The three aspects of trafficking
There are three aspects to the crime of trafficking in persons.
Firstly, there must be acts of acquiring or maintaining the labour or services of a person through the process of “recruiting, conveying, transferring, transporting, transferring, harbouring or receiving a person” (the act).
Secondly, the act above must be by way of “coercion” (the means). “Coercion” is defined as: (a) threat of serious harm to or physical restraint against any person; (b) any scheme, plan, or pattern intended to cause a person to believe that failure to perform an act would result in serious harm to or physical restraint against any person; or (c) the abuse or threatened abuse of the legal process.
Thirdly, the “act” and “means” must have been carried out for the purpose of “exploitation” (the purpose). “Exploitation” is defined as “all forms of sexual exploitation, forced labour or services, slavery or practices similar to slavery, servitude, any illegal activity or the removal of human organs”.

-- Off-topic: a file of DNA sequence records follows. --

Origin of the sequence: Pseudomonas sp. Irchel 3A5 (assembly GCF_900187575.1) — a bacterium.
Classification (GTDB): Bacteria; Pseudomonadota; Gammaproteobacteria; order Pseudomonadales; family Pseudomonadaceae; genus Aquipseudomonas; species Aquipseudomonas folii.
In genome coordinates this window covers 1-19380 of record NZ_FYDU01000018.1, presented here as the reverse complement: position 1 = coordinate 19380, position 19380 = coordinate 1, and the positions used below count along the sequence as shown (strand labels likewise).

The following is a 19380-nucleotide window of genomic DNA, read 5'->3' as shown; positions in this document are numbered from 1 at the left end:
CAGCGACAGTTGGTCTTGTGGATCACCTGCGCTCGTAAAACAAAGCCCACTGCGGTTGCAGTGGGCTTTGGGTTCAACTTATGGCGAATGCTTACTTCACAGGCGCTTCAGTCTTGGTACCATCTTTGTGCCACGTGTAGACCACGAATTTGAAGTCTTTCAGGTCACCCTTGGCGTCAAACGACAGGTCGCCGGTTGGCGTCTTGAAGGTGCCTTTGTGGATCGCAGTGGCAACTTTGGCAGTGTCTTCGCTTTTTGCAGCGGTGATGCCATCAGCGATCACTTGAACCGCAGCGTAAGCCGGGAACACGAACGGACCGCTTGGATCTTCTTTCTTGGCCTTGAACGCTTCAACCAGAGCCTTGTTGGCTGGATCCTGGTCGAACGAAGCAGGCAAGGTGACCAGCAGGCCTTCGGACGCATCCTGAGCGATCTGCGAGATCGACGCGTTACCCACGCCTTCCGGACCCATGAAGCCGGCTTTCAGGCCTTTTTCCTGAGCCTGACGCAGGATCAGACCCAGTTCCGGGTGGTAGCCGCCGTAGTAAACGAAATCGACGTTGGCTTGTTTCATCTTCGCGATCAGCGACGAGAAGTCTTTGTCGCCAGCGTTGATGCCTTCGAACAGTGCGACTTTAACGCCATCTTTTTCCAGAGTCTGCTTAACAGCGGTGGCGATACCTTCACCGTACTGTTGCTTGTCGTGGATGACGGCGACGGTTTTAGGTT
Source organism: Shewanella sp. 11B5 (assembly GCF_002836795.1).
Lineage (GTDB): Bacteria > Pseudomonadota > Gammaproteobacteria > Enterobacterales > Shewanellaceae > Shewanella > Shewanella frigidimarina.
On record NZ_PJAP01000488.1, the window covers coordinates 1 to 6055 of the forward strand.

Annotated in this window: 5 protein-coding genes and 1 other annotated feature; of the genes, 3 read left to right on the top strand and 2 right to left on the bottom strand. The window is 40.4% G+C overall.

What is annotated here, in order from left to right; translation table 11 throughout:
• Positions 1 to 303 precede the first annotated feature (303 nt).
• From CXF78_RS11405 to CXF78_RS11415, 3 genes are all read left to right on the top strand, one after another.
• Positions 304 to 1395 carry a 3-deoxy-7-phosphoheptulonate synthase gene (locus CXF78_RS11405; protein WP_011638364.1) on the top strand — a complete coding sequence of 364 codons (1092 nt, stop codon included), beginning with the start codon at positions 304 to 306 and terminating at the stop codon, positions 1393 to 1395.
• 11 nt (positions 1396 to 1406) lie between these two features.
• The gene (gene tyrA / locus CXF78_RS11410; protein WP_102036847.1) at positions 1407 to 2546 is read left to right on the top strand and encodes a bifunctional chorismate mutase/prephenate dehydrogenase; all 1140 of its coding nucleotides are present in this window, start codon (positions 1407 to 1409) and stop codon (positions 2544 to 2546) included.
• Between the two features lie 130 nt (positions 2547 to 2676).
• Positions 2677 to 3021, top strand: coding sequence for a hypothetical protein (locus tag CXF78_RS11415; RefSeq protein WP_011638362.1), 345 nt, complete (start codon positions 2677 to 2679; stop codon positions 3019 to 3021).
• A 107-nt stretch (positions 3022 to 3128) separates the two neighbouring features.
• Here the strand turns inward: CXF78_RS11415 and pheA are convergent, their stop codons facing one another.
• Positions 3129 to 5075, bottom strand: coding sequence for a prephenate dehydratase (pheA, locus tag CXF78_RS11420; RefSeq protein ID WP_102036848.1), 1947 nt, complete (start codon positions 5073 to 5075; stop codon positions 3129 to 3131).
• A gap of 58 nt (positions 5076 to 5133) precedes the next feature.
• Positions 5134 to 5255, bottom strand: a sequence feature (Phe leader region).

The definition limits the crime to situations in which a person is exploited by means of “coercion”. This is inconsistent with the Palermo Protocol, which states that trafficking includes not only cases of coercion, but also “of abduction, of fraud, of deception, of the abuse of power or of a position of vulnerability or of the giving or receiving of payments or benefits to achieve the consent of a person having control over another person”.
The broader definition is aimed to cover particular cases of child trafficking where adults use their power over children to force them into exploitative work and prevent them from escaping.
Without proper clarification, the understanding and comprehension of forced labour may be limited to extreme cases, and fail to show the importance of non-visible indicators.